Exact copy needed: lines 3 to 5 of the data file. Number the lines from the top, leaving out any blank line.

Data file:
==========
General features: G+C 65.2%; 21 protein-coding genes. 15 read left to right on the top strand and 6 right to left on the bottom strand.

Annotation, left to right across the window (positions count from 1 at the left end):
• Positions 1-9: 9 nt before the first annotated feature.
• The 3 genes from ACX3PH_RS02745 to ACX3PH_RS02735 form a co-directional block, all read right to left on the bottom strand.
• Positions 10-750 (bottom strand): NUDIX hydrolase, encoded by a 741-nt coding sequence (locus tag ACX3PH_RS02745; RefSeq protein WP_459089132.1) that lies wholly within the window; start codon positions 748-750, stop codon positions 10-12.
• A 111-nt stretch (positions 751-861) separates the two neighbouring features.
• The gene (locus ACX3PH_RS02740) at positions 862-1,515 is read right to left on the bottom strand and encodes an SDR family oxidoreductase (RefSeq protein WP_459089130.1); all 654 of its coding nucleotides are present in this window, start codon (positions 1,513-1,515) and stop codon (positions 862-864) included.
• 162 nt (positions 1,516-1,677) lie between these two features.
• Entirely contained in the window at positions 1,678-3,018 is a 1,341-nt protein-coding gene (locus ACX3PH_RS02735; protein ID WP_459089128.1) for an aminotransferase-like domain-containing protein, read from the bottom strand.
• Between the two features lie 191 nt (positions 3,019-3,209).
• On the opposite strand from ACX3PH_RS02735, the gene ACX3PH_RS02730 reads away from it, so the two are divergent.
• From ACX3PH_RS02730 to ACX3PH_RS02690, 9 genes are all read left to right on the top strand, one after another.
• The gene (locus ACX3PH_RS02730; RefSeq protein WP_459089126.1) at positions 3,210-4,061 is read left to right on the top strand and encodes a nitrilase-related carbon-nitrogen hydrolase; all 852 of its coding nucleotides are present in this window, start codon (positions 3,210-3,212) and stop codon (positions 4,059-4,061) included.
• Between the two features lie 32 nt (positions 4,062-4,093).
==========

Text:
• Positions 1-9: 9 nt before the first annotated feature.
• The 3 genes from ACX3PH_RS02745 to ACX3PH_RS02735 form a co-directional block, all read right to left on the bottom strand.
• Positions 10-750 (bottom strand): NUDIX hydrolase, encoded by a 741-nt coding sequence (locus tag ACX3PH_RS02745; RefSeq protein WP_459089132.1) that lies wholly within the window; start codon positions 748-750, stop codon positions 10-12.